On March 31, 1996, at 0630 Pacific standard time, a Dornier Luftfahrt GMBH DO 328-100, N334PH, flight number 2620, registered to First Security Bank of Utah, operated by Horizon Air as a 14 CFR Part 121 passenger flight, diverted to Portland, Oregon, after the flight crew felt a shudder and an immediate roll to the left. The flight crew declared an emergency and landed at Portland without further incident. Visual meteorological conditions prevailed at the time and an instrument flight rules flight plan was filed. The airplane received minor damage and there were no injuries to the 24 passengers, one flight attendant, and the two airline transport pilots. The flight originated from Eugene, Oregon, about 30 minutes before the incident. Use your browsers 'back' function to return to synopsisReturn to Query Page
The flight crew reported that as the airplane was climbing between 14,000 feet and 16,000 feet, at 200 KIAS in light icing conditions, they felt a moderate shudder. The auto pilot disconnected and the airplane immediately rolled 15 degrees to the left. An emergency was declared and the flight was diverted to Portland. After landing, it was found that a portion of the left wing leading edge de-icing boot was loose. When air pressure was applied to the boot, a 12 inch diameter "bubble" formed six inches in from the outboard section of the middle boot. When air pressure was removed, that portion of the boot remained loose.
The boot was removed from the wing and transported to Daimler-Benz Aerospace, Germany. The boot was installed on a test airplane and wind tunnel tested. The test revealed that the airplane was controllable even with the delamination in front of the aileron.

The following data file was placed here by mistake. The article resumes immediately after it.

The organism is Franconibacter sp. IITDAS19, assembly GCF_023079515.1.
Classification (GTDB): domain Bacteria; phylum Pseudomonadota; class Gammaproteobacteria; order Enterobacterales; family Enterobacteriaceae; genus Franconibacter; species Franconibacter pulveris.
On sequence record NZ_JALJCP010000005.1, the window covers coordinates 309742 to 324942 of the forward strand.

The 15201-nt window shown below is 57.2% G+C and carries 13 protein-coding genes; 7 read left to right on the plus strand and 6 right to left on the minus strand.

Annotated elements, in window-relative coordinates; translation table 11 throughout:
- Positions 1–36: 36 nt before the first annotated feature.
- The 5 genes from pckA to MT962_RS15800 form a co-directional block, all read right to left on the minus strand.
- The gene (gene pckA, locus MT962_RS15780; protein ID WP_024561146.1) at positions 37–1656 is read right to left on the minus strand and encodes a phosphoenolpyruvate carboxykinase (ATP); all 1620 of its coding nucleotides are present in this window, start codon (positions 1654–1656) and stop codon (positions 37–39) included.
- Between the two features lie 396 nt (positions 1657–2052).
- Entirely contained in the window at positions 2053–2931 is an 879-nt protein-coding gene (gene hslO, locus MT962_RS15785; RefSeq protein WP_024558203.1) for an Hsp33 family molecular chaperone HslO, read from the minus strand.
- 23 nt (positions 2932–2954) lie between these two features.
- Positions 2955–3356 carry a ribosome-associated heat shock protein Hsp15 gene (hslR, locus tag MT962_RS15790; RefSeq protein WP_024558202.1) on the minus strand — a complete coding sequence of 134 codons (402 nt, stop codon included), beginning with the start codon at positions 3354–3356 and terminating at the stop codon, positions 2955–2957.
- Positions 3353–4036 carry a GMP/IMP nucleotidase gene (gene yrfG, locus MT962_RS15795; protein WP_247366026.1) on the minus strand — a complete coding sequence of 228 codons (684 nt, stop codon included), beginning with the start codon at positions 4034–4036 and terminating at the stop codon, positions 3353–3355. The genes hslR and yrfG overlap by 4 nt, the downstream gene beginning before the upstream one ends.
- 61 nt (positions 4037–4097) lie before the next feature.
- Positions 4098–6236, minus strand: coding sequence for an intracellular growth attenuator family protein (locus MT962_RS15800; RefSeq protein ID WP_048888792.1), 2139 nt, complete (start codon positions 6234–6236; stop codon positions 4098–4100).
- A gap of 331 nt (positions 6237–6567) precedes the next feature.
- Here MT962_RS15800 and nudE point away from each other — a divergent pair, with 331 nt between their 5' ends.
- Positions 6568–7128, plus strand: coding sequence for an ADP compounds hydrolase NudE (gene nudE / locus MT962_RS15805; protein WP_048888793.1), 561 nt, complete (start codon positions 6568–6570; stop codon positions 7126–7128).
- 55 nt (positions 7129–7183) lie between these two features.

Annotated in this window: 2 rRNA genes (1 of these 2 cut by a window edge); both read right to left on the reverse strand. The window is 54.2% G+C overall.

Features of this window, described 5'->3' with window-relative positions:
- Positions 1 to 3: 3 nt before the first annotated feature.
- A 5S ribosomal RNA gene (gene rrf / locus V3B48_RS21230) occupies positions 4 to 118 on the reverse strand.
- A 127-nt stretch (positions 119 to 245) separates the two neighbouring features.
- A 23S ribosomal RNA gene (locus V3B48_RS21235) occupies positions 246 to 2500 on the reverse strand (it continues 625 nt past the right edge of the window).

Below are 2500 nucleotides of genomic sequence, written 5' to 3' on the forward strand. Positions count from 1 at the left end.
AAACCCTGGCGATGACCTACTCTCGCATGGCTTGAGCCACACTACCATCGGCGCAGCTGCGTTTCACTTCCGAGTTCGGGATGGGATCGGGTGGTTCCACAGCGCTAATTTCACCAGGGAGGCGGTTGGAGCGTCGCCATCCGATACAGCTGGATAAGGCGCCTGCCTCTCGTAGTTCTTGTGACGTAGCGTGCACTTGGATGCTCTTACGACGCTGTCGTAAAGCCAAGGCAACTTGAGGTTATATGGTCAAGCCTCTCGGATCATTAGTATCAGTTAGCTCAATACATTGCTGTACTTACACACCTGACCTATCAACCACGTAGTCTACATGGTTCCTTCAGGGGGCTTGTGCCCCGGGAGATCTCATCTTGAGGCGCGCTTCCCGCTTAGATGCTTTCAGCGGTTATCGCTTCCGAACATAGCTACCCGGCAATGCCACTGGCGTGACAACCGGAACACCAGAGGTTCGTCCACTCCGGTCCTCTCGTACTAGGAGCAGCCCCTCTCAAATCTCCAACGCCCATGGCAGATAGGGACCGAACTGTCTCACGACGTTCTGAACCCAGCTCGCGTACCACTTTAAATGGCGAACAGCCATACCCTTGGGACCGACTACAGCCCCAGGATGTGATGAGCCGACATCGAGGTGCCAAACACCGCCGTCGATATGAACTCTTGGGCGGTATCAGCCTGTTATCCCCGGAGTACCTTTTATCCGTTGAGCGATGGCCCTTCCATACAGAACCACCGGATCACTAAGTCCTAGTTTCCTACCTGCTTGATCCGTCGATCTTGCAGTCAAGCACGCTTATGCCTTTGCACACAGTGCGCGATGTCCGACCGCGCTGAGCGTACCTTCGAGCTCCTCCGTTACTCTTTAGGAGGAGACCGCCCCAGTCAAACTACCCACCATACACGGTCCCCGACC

The boot was removed and transported to BFGoodrich Ice Protection Systems, Uniontown, Ohio to determine the reason for the delamination. Preliminary inspection determined that the delaminated plies had stretched beyond their elastic limits and would not return to the normal shape upon deflation. The result was permanent wrinkles in the affected area. Samples of the affected area were taken and examined under optical microscopy and scanning electron microscopy. The result of the examination revealed no evidence of contamination. Peel adhesion samples were then constructed and found that the separation occurred between the adhesion coat and the knit fabric. BFGoodrich reports that this mode of failure is consistent with an elastromeric construction de-icer that has reached the end of its useful life. The outer delaminated plies were found to be unusually durable which resulted in a large bubble instead of the normally expected "burst" of the outer plies.